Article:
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The Brooklyn Rail

JUL-AUG 2020

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JUL-AUG 2020 Issue
Dance

The Bon Iver Race Dance, Reviewed

<em>Come Through</em>, Tu Dance and Bon Iver. Photo: Jayme Halbritter
Come Through, Tu Dance and Bon Iver. Photo: Jayme Halbritter

Listening to Justin Vernon cry on the Song Exploder podcast induced a familiar feeling. Vernon had been talking about his time at Sonic Ranch studio recording the song “Holyfields,” from the latest album by his band Bon Iver i,i.

Well, Sonic Ranch is a studio, but it’s really more of a resort. Founded by proprietor Tony Rancich on his family’s expansive pecan farm in Tornillo, Texas, Sonic Ranch is a destination for moneyed indie rockers looking for a quiet place to create and be taken care of. Several BNM’s have been made there; it has its own pool.

“Texas is a heavy vibe right now,” actor, producer, and Bon Iver collaborator Chris Messina said on Song Exploder, remembering their time there. Vernon agreed, his voice cracking: “Yeah,” and then choked out a few seconds of sobs. Here comes that feeling again, that cocktail of feelings: impatience, sympathy, cringe. I want to say, out loud, through the Apple Podcasts app, I don’t know what I’m supposed to do with this. I couldn’t think of anything else but the time a white college friend tearfully admitted that her family’s wealth came from an ancestor buying up drilling rights in the southwest.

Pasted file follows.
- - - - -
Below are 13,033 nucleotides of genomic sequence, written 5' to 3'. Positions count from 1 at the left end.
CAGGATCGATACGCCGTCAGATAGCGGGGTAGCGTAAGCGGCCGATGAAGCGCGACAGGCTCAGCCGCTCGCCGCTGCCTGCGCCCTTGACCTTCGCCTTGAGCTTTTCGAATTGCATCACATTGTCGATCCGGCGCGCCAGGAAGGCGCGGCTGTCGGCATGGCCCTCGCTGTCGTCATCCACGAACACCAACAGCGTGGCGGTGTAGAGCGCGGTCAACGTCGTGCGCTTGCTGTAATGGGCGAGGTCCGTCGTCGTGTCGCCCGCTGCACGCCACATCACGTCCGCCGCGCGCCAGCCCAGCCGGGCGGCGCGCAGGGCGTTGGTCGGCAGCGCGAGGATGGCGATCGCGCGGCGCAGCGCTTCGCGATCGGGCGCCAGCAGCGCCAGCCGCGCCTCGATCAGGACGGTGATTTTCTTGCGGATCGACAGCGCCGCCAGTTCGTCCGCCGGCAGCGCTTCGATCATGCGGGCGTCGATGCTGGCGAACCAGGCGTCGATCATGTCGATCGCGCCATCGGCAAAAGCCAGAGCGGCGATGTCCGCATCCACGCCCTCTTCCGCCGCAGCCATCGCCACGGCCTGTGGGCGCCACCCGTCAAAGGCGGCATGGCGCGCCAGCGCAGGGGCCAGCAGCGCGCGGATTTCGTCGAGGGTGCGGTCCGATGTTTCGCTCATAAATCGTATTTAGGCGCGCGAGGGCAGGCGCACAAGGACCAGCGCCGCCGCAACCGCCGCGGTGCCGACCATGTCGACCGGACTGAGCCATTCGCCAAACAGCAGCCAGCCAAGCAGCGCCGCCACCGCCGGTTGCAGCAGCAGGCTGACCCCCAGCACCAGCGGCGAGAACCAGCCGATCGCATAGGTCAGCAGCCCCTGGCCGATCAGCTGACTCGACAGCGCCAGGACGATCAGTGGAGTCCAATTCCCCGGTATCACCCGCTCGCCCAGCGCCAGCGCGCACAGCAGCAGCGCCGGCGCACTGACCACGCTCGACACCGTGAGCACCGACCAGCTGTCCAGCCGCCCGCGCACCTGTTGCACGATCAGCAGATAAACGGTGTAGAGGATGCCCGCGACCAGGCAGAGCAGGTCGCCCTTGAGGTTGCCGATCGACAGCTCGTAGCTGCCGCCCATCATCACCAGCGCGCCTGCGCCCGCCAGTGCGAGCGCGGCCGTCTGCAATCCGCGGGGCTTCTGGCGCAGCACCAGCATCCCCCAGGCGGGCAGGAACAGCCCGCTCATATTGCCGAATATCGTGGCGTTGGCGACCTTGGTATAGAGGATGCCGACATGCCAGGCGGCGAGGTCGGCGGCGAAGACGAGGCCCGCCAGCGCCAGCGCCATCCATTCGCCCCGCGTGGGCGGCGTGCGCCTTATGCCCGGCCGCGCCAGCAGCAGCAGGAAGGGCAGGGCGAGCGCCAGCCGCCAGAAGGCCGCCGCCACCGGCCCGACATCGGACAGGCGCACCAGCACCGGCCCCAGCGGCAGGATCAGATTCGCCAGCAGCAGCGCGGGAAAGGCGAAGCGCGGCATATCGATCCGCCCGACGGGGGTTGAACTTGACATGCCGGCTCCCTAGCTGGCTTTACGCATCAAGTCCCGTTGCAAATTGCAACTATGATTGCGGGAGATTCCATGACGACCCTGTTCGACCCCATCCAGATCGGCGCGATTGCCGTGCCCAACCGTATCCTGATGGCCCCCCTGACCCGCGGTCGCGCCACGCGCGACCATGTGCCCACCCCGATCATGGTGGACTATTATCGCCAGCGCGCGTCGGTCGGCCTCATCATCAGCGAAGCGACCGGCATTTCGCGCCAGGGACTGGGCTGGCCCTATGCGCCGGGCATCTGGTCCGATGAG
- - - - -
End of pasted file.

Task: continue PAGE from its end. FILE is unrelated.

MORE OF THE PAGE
Texas had been a “heavy vibe” at the time, presumably, because Tornillo was the site of the “tent city” detention camp that, at its peak around the time of the recording of i,i, held around 2,800 children.

<em>Come Through</em>, Tu Dance and Bon Iver. Photo: Jayme Halbritter
Come Through, Tu Dance and Bon Iver. Photo: Jayme Halbritter

Around the same time, Bon Iver began collaborating with Minnesota's TU Dance, which was cofounded by Toni Pierce-Sands and Uri Sands, both Black veterans of Alvin Ailey’s American Dance Theater, to present Come Through, a contemporary dance performance—mixing modern dance, hip hop, and ballet among other movement styles—alongside a live Bon Iver set. With Come Through, Vernon chooses to engage directly, for the first time in his career and with unfortunately haphazard treatment, with images and media like a hoodie superimposed over the word "breathe," and audio from a speech by Viola Davis about Jim Crow racism given at the Women’s March.

Over the past half-decade, a couple of things have complicated Vernon’s initial presentation as a lovelorn Wisconsinite recluse. Firstly, wild success made him into a reluctant leader of the socioeconomic phenomenon known as “indie rock.” Secondly, governmental turmoil, along with a seismic social shift, set in, and it has become trendy, nearly compulsory, for artists to have a political presentation—particularly for extraordinarily wealthy white musicians operating in a space as racially fraught as “indie rock.” As surely as Vernon wanted to shroud his work in mystery and difficulty, he also needed to be understood as an artist active in the political moment, and together these forces made the production of a Bon Iver concert that is “about race” an inevitability.

So, what’s an indie rocker to do with his white guilt? Well, in Flatbush, Brooklyn this past winter, Bon Iver and TU Dance presented Come Through. The dancers of TU Dance took the stage costumed in plain garments with muted colors. Lit harshly in overwhelming blues and whites, with a towering digital art projection beaming over their features, each member of the diverse troupe was reduced to an earth-toned mass, racialized without specificity, a “brown body.” As Bon Iver played their b-sides, these earthen beings darted around and pulsated when the music was fierce. This was Bon Iver though, soft and spacious, so mostly they settled for a gentle sway or a forlorn look.